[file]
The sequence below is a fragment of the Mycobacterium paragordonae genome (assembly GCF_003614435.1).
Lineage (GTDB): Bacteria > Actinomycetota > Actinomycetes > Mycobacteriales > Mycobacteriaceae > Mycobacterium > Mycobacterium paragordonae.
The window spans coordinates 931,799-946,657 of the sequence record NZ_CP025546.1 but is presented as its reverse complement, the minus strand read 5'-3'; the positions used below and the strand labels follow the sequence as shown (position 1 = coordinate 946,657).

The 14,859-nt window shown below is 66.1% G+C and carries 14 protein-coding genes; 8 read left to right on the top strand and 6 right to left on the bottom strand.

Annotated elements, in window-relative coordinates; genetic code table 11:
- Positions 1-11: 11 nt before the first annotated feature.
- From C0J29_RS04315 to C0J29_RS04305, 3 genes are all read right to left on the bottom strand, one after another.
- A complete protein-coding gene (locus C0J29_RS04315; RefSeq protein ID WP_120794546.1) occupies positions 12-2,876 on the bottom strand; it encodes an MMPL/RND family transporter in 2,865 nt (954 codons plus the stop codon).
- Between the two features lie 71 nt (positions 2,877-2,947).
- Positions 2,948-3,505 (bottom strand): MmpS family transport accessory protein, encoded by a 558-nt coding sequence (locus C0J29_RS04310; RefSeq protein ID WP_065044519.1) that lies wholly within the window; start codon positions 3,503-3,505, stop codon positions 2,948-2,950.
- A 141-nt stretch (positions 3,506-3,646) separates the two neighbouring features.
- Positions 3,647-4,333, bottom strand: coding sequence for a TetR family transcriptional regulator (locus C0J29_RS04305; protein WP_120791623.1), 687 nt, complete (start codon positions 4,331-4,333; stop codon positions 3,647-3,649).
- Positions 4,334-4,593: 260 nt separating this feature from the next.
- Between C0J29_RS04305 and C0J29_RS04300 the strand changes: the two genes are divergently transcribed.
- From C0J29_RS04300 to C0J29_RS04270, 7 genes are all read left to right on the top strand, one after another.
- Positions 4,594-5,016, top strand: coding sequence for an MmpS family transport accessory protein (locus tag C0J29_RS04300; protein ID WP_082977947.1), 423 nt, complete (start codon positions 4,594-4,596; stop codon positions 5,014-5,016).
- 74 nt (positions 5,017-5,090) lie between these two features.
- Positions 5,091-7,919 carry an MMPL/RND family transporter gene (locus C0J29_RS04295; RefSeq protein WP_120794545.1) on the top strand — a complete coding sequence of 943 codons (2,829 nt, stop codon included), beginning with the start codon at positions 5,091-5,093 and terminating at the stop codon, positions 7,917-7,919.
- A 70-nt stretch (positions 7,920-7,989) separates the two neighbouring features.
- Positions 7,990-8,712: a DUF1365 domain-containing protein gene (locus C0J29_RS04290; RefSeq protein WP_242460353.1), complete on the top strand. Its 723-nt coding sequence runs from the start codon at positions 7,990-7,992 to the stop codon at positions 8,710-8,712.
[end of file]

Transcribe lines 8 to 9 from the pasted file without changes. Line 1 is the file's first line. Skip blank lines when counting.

- A complete protein-coding gene (locus C0J29_RS04315; RefSeq protein ID WP_120794546.1) occupies positions 12-2,876 on the bottom strand; it encodes an MMPL/RND family transporter in 2,865 nt (954 codons plus the stop codon).
- Between the two features lie 71 nt (positions 2,877-2,947).